Martin Flajnik (University of Maryland at Baltimore) | March 21, 2014 | 14h30 | CIBIO’s Auditorium, Campus de Vairão


Immunoglobulins (antibodies) and related molecules arose in evolution with the jawed vertebrates. The extant elasmobranchs (sharks, skates, and rays) have all of the basic attributes of a human immune system, but some primitive features that provide us with a model of primordial immune systems. I will focus on the antibody system in elasmobranchs, as an example of the combination of ancestral and derived characters in adaptive immunity.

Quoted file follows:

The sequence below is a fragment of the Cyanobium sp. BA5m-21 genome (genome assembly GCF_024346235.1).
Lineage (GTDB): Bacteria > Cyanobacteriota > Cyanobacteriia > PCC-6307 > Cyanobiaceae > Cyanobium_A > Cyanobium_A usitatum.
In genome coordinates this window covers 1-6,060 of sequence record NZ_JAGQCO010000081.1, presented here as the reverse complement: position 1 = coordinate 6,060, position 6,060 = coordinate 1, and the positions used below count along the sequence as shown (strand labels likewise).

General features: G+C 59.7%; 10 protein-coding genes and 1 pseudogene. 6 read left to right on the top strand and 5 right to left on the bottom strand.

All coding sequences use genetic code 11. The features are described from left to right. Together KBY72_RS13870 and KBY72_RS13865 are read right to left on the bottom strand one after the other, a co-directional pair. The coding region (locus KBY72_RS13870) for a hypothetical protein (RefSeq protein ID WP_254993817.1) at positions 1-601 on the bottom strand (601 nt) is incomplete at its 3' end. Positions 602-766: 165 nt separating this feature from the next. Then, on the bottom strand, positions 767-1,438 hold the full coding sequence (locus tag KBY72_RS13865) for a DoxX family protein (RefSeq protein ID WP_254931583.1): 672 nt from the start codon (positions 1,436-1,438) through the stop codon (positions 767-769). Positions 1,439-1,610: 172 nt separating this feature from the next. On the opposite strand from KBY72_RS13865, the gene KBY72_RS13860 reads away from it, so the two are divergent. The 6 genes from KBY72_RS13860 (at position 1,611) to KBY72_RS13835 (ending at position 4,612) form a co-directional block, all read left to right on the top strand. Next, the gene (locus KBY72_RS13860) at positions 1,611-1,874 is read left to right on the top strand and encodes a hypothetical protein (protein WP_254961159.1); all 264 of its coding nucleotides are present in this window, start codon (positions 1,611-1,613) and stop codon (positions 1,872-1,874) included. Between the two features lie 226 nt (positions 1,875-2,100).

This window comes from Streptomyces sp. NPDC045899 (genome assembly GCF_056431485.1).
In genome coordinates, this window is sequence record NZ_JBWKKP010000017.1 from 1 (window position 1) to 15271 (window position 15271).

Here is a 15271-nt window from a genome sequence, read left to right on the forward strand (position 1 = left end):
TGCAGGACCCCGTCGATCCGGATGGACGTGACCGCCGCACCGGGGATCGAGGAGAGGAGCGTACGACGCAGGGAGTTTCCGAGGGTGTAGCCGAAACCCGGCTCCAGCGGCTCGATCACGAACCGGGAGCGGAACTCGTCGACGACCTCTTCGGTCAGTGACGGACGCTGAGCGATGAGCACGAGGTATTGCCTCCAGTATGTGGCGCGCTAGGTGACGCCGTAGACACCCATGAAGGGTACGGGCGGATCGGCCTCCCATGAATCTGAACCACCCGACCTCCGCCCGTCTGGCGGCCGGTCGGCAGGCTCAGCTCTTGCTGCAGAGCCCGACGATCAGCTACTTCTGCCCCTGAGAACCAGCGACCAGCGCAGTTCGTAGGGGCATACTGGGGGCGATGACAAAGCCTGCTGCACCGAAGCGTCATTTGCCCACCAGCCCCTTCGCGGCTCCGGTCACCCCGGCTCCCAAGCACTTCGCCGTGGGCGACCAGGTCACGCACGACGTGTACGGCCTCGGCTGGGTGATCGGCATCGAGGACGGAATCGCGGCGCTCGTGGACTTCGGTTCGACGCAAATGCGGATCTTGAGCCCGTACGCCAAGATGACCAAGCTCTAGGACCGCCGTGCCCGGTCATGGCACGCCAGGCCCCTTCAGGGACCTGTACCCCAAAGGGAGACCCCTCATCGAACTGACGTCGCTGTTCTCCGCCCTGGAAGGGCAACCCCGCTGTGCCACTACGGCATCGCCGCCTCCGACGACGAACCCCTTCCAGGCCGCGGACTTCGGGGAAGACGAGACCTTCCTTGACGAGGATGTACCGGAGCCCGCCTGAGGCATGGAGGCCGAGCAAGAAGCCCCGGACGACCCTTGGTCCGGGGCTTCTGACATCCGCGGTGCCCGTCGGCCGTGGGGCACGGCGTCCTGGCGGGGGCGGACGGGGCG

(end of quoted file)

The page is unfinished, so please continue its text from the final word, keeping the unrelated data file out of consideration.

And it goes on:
Martin Flajnik has studied the evolution of immunity throughout his career. He earned his PhD at the University of Rochester under Nicholas Cohen, postdoced at the Basel Institute for Immunology under Louis Du Pasquier, and was a professor at the University of Miami (Fla) and the University of Maryland (SOM). He identified the first MHC proteins from ectothermic vertebrates, and discovered several new antibody isotypes, one of which is a single-domain antibody that was studied extensively in somatic hypermutation studies. He has contributed to the understanding of all features of adaptive immune evolution.



[Group Leader: Pedro Esteves, Immunogenetics, Microbes and Infectious Diseases]


Image: Martin Flajnik